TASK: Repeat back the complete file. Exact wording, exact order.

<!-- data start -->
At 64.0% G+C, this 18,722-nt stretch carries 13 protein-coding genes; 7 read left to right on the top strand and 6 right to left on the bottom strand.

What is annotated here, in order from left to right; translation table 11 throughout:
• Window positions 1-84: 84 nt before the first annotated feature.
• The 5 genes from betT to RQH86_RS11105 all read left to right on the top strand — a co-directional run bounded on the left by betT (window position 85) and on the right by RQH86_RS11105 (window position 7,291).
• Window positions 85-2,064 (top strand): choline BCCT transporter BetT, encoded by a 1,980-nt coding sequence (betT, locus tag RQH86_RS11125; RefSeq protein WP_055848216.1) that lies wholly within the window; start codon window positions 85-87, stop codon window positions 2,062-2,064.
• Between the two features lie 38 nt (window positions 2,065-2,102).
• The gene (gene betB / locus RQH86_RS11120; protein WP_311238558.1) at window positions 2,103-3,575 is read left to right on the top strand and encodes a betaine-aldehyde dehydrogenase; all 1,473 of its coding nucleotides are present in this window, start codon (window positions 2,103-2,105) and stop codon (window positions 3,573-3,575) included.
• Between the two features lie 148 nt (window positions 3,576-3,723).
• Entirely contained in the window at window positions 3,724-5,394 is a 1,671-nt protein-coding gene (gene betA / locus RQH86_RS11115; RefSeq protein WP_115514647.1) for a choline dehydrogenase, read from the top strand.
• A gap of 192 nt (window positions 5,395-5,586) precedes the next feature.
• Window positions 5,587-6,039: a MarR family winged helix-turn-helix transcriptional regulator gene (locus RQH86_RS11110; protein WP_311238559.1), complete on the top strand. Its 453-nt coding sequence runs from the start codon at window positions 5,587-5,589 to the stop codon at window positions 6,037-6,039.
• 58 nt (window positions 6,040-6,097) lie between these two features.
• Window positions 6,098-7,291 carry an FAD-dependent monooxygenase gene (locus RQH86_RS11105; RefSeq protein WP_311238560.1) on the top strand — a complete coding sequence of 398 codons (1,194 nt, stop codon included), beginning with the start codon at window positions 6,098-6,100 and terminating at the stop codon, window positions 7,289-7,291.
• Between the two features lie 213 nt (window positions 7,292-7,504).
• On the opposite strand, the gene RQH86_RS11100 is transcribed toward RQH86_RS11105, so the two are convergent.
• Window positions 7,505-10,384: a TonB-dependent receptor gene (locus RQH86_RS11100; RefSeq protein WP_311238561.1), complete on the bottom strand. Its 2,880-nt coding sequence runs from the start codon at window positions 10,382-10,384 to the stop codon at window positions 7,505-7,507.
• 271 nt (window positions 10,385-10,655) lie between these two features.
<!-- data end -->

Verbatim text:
At 64.0% G+C, this 18,722-nt stretch carries 13 protein-coding genes; 7 read left to right on the top strand and 6 right to left on the bottom strand.

What is annotated here, in order from left to right; translation table 11 throughout:
• Window positions 1-84: 84 nt before the first annotated feature.
• The 5 genes from betT to RQH86_RS11105 all read left to right on the top strand — a co-directional run bounded on the left by betT (window position 85) and on the right by RQH86_RS11105 (window position 7,291).
• Window positions 85-2,064 (top strand): choline BCCT transporter BetT, encoded by a 1,980-nt coding sequence (betT, locus tag RQH86_RS11125; RefSeq protein WP_055848216.1) that lies wholly within the window; start codon window positions 85-87, stop codon window positions 2,062-2,064.
• Between the two features lie 38 nt (window positions 2,065-2,102).
• The gene (gene betB / locus RQH86_RS11120; protein WP_311238558.1) at window positions 2,103-3,575 is read left to right on the top strand and encodes a betaine-aldehyde dehydrogenase; all 1,473 of its coding nucleotides are present in this window, start codon (window positions 2,103-2,105) and stop codon (window positions 3,573-3,575) included.
• Between the two features lie 148 nt (window positions 3,576-3,723).
• Entirely contained in the window at window positions 3,724-5,394 is a 1,671-nt protein-coding gene (gene betA / locus RQH86_RS11115; RefSeq protein WP_115514647.1) for a choline dehydrogenase, read from the top strand.
• A gap of 192 nt (window positions 5,395-5,586) precedes the next feature.
• Window positions 5,587-6,039: a MarR family winged helix-turn-helix transcriptional regulator gene (locus RQH86_RS11110; protein WP_311238559.1), complete on the top strand. Its 453-nt coding sequence runs from the start codon at window positions 5,587-5,589 to the stop codon at window positions 6,037-6,039.
• 58 nt (window positions 6,040-6,097) lie between these two features.
• Window positions 6,098-7,291 carry an FAD-dependent monooxygenase gene (locus RQH86_RS11105; RefSeq protein WP_311238560.1) on the top strand — a complete coding sequence of 398 codons (1,194 nt, stop codon included), beginning with the start codon at window positions 6,098-6,100 and terminating at the stop codon, window positions 7,289-7,291.
• Between the two features lie 213 nt (window positions 7,292-7,504).
• On the opposite strand, the gene RQH86_RS11100 is transcribed toward RQH86_RS11105, so the two are convergent.
• Window positions 7,505-10,384: a TonB-dependent receptor gene (locus RQH86_RS11100; RefSeq protein WP_311238561.1), complete on the bottom strand. Its 2,880-nt coding sequence runs from the start codon at window positions 10,382-10,384 to the stop codon at window positions 7,505-7,507.
• 271 nt (window positions 10,385-10,655) lie between these two features.